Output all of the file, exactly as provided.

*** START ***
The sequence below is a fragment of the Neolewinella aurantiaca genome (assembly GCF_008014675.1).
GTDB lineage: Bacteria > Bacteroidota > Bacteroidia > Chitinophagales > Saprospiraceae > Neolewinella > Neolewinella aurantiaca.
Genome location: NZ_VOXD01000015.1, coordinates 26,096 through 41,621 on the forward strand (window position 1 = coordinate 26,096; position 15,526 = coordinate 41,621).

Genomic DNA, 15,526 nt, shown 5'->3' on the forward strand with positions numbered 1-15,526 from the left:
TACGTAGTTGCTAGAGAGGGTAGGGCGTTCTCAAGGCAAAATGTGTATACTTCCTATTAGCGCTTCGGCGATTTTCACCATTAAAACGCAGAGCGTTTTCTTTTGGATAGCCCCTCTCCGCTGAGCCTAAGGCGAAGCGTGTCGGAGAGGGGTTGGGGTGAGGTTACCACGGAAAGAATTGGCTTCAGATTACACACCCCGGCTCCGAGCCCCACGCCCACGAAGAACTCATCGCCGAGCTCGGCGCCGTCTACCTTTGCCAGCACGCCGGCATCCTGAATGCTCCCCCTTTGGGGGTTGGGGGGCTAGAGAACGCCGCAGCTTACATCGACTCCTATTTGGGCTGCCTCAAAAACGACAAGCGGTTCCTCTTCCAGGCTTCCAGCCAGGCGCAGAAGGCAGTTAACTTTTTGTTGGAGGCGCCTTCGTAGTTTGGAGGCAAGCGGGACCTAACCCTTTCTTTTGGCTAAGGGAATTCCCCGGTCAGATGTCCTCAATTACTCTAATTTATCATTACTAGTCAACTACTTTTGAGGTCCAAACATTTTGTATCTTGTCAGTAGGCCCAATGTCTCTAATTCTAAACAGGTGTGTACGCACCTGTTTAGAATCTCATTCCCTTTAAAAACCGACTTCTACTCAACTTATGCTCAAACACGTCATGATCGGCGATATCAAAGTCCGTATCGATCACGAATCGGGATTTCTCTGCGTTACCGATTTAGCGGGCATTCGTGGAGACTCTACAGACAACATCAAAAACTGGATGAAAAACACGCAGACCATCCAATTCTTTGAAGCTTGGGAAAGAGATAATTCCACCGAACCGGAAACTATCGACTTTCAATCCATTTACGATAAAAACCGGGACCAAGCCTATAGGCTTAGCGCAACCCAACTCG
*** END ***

The sequence below is a fragment of the Neolewinella aurantiaca genome (assembly GCF_008014675.1).
GTDB lineage: Bacteria > Bacteroidota > Bacteroidia > Chitinophagales > Saprospiraceae > Neolewinella > Neolewinella aurantiaca.
Genome location: NZ_VOXD01000015.1, coordinates 26,096 through 41,621 on the forward strand (window position 1 = coordinate 26,096; position 15,526 = coordinate 41,621).

Genomic DNA, 15,526 nt, shown 5'->3' on the forward strand with positions numbered 1-15,526 from the left:
TACGTAGTTGCTAGAGAGGGTAGGGCGTTCTCAAGGCAAAATGTGTATACTTCCTATTAGCGCTTCGGCGATTTTCACCATTAAAACGCAGAGCGTTTTCTTTTGGATAGCCCCTCTCCGCTGAGCCTAAGGCGAAGCGTGTCGGAGAGGGGTTGGGGTGAGGTTACCACGGAAAGAATTGGCTTCAGATTACACACCCCGGCTCCGAGCCCCACGCCCACGAAGAACTCATCGCCGAGCTCGGCGCCGTCTACCTTTGCCAGCACGCCGGCATCCTGAATGCTCCCCCTTTGGGGGTTGGGGGGCTAGAGAACGCCGCAGCTTACATCGACTCCTATTTGGGCTGCCTCAAAAACGACAAGCGGTTCCTCTTCCAGGCTTCCAGCCAGGCGCAGAAGGCAGTTAACTTTTTGTTGGAGGCGCCTTCGTAGTTTGGAGGCAAGCGGGACCTAACCCTTTCTTTTGGCTAAGGGAATTCCCCGGTCAGATGTCCTCAATTACTCTAATTTATCATTACTAGTCAACTACTTTTGAGGTCCAAACATTTTGTATCTTGTCAGTAGGCCCAATGTCTCTAATTCTAAACAGGTGTGTACGCACCTGTTTAGAATCTCATTCCCTTTAAAAACCGACTTCTACTCAACTTATGCTCAAACACGTCATGATCGGCGATATCAAAGTCCGTATCGATCACGAATCGGGATTTCTCTGCGTTACCGATTTAGCGGGCATTCGTGGAGACTCTACAGACAACATCAAAAACTGGATGAAAAACACGCAGACCATCCAATTCTTTGAAGCTTGGGAAAGAGATAATTCCACCGAACCGGAAACTATCGACTTTCAATCCATTTACGATAAAAACCGGGACCAAGCCTATAGGCTTAGCGCAACCCAACTCG